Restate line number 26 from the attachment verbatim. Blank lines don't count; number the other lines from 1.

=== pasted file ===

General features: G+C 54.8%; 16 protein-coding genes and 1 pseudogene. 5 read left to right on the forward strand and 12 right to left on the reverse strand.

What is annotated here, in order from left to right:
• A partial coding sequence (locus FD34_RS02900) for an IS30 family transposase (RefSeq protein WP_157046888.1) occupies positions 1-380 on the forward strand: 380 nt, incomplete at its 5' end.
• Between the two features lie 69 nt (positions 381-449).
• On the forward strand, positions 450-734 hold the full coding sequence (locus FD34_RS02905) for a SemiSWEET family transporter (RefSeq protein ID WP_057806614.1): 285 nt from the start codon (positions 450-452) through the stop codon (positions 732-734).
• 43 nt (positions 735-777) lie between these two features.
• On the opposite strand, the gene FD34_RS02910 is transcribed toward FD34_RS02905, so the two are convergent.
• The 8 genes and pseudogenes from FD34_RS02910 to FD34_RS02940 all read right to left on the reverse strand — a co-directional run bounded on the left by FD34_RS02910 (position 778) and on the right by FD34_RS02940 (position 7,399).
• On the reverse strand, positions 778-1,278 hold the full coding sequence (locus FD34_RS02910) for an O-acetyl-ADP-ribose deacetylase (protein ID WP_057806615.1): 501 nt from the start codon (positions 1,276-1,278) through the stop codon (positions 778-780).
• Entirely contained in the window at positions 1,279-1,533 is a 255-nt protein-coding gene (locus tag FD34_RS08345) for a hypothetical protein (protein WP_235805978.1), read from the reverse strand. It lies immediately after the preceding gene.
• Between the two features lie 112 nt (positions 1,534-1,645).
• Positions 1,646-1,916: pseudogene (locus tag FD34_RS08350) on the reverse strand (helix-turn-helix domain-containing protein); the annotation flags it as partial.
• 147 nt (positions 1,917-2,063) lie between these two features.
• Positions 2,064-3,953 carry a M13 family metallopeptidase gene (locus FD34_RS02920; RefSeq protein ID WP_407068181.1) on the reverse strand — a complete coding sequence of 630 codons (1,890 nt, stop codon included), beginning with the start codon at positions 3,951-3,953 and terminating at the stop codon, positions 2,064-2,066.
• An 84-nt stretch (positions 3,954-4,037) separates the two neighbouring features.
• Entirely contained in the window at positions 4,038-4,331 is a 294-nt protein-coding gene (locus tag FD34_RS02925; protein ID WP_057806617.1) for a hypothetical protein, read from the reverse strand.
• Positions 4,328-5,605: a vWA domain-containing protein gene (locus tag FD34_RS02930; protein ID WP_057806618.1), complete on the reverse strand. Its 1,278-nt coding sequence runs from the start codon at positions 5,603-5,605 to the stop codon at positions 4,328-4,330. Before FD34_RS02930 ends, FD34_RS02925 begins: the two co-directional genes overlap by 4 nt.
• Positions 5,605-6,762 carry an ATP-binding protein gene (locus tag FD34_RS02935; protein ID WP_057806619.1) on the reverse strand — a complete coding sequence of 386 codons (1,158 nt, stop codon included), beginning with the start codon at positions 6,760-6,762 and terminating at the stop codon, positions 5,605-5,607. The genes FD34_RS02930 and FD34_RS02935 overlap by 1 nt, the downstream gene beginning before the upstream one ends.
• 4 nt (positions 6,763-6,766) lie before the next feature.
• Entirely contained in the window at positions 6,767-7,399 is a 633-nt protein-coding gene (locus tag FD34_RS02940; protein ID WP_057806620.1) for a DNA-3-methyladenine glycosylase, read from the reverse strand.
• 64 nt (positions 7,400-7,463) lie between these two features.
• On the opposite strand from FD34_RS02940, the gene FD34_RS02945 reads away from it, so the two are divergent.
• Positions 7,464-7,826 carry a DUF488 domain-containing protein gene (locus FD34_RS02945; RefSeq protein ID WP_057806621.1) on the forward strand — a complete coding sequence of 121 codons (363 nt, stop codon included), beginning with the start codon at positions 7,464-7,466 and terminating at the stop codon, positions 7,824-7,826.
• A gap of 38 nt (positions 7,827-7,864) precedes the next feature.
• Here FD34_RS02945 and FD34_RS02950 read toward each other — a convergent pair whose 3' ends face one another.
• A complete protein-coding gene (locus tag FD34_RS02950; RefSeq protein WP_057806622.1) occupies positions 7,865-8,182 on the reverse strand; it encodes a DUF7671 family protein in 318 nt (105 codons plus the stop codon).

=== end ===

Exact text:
• A complete protein-coding gene (locus tag FD34_RS02950; RefSeq protein WP_057806622.1) occupies positions 7,865-8,182 on the reverse strand; it encodes a DUF7671 family protein in 318 nt (105 codons plus the stop codon).